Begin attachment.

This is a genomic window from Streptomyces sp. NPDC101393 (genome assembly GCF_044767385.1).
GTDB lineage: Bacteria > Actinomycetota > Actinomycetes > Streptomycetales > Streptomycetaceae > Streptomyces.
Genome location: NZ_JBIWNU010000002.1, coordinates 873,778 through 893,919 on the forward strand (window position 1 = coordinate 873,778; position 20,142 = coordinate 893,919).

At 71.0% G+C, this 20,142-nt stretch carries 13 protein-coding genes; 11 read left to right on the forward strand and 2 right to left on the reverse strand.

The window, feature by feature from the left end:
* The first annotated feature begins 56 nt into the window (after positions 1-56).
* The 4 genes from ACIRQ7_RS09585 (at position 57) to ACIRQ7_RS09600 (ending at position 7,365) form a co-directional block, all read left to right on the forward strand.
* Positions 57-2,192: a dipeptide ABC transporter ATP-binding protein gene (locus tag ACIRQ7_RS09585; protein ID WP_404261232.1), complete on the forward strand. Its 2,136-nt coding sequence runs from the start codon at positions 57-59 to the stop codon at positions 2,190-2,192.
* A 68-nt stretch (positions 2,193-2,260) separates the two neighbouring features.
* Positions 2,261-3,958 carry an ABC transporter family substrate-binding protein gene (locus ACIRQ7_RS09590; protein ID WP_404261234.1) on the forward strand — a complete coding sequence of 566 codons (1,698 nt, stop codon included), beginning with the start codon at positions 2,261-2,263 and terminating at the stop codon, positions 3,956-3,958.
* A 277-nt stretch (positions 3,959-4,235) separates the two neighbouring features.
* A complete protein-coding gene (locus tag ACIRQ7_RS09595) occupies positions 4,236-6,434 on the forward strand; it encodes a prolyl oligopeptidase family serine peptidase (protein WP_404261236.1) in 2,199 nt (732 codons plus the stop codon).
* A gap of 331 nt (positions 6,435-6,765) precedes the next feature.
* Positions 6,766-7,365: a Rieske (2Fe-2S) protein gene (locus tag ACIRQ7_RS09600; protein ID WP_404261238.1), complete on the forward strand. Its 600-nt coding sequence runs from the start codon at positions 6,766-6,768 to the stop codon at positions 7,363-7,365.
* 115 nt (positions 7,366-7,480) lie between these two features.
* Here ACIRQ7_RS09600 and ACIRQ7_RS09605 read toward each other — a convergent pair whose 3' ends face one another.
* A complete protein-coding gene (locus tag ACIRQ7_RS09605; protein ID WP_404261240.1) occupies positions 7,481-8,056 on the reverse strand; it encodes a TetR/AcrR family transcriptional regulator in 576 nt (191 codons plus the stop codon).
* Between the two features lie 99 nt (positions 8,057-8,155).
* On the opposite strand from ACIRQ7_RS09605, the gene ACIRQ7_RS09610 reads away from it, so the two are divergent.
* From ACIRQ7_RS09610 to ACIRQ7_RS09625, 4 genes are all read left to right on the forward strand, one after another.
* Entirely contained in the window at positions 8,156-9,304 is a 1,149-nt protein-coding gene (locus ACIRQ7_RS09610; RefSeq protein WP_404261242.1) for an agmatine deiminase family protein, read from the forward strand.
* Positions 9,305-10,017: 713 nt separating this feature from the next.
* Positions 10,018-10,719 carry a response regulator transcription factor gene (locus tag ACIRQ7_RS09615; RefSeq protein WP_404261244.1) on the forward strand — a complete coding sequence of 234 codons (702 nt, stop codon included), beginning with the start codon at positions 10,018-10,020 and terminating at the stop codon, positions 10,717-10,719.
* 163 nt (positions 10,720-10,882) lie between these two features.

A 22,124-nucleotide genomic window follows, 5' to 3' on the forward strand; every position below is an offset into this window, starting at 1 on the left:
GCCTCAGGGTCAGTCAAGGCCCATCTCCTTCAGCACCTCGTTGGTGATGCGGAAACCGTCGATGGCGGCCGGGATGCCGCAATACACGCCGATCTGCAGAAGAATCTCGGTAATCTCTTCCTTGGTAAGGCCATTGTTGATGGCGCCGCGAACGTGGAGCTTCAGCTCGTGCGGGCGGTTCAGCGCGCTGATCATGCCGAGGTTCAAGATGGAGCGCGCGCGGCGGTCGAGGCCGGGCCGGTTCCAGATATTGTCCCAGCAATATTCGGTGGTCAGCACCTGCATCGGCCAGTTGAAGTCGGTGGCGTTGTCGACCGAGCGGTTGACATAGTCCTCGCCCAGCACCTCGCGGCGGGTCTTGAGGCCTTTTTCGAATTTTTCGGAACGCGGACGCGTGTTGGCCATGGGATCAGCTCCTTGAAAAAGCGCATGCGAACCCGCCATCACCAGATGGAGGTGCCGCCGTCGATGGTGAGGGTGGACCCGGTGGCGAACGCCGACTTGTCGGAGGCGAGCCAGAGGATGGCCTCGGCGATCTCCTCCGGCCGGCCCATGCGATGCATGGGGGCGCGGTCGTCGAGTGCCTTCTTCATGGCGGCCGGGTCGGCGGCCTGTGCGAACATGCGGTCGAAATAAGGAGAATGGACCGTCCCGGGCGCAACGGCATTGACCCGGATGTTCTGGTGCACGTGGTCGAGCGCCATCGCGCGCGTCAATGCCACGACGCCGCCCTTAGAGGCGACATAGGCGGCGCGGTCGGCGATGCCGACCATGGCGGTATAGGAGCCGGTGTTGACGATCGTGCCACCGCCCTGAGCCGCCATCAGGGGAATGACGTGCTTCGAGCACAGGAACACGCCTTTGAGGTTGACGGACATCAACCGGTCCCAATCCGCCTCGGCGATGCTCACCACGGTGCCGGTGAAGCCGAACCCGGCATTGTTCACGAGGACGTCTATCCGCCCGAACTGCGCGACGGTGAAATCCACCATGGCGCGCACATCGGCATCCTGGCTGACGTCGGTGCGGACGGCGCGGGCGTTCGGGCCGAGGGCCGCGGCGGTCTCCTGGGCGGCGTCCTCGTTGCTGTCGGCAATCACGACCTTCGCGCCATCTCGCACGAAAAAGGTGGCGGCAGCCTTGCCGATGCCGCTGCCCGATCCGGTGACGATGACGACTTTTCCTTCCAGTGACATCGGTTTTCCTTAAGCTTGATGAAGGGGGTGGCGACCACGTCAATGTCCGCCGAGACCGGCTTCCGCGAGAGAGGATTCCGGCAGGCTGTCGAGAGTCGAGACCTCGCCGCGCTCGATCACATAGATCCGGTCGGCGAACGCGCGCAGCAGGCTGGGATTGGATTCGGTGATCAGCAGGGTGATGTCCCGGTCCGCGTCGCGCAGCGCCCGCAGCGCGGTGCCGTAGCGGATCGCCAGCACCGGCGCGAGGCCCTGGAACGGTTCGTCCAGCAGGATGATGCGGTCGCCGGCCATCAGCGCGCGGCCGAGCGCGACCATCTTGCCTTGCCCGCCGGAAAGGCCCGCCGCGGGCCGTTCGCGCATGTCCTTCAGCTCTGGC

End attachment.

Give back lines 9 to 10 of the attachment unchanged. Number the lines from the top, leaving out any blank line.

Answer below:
* A 68-nt stretch (positions 2,193-2,260) separates the two neighbouring features.
* Positions 2,261-3,958 carry an ABC transporter family substrate-binding protein gene (locus ACIRQ7_RS09590; protein ID WP_404261234.1) on the forward strand — a complete coding sequence of 566 codons (1,698 nt, stop codon included), beginning with the start codon at positions 2,261-2,263 and terminating at the stop codon, positions 3,956-3,958.